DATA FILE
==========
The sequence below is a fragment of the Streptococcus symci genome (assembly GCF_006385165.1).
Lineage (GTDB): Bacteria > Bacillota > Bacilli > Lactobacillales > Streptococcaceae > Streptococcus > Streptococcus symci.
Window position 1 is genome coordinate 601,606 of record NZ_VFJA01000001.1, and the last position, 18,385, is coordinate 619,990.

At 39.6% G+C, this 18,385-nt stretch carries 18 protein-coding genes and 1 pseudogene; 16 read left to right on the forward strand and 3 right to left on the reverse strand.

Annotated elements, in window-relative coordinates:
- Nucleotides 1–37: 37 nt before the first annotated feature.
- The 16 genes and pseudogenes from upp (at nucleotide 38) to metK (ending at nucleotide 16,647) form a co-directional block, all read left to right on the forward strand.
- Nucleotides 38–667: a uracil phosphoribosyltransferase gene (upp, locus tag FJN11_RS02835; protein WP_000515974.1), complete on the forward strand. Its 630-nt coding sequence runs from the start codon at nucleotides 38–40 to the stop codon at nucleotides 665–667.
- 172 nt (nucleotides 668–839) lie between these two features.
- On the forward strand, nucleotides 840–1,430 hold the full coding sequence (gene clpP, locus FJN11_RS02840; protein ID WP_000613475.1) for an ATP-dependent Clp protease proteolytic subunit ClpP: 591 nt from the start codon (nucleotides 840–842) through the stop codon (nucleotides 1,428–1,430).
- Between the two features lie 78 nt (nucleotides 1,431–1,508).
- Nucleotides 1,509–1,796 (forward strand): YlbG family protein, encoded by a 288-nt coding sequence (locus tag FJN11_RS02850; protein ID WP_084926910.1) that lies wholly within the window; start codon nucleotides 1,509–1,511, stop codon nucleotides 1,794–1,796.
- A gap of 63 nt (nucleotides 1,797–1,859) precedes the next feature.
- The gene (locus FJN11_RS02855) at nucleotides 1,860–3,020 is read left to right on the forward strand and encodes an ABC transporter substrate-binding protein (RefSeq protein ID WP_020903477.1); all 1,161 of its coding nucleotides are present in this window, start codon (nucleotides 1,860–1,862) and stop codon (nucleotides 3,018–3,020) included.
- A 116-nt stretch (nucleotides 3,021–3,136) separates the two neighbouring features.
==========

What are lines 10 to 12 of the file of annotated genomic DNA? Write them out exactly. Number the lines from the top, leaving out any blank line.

- On the forward strand, nucleotides 840–1,430 hold the full coding sequence (gene clpP, locus FJN11_RS02840; protein ID WP_000613475.1) for an ATP-dependent Clp protease proteolytic subunit ClpP: 591 nt from the start codon (nucleotides 840–842) through the stop codon (nucleotides 1,428–1,430).
- Between the two features lie 78 nt (nucleotides 1,431–1,508).
- Nucleotides 1,509–1,796 (forward strand): YlbG family protein, encoded by a 288-nt coding sequence (locus tag FJN11_RS02850; protein ID WP_084926910.1) that lies wholly within the window; start codon nucleotides 1,509–1,511, stop codon nucleotides 1,794–1,796.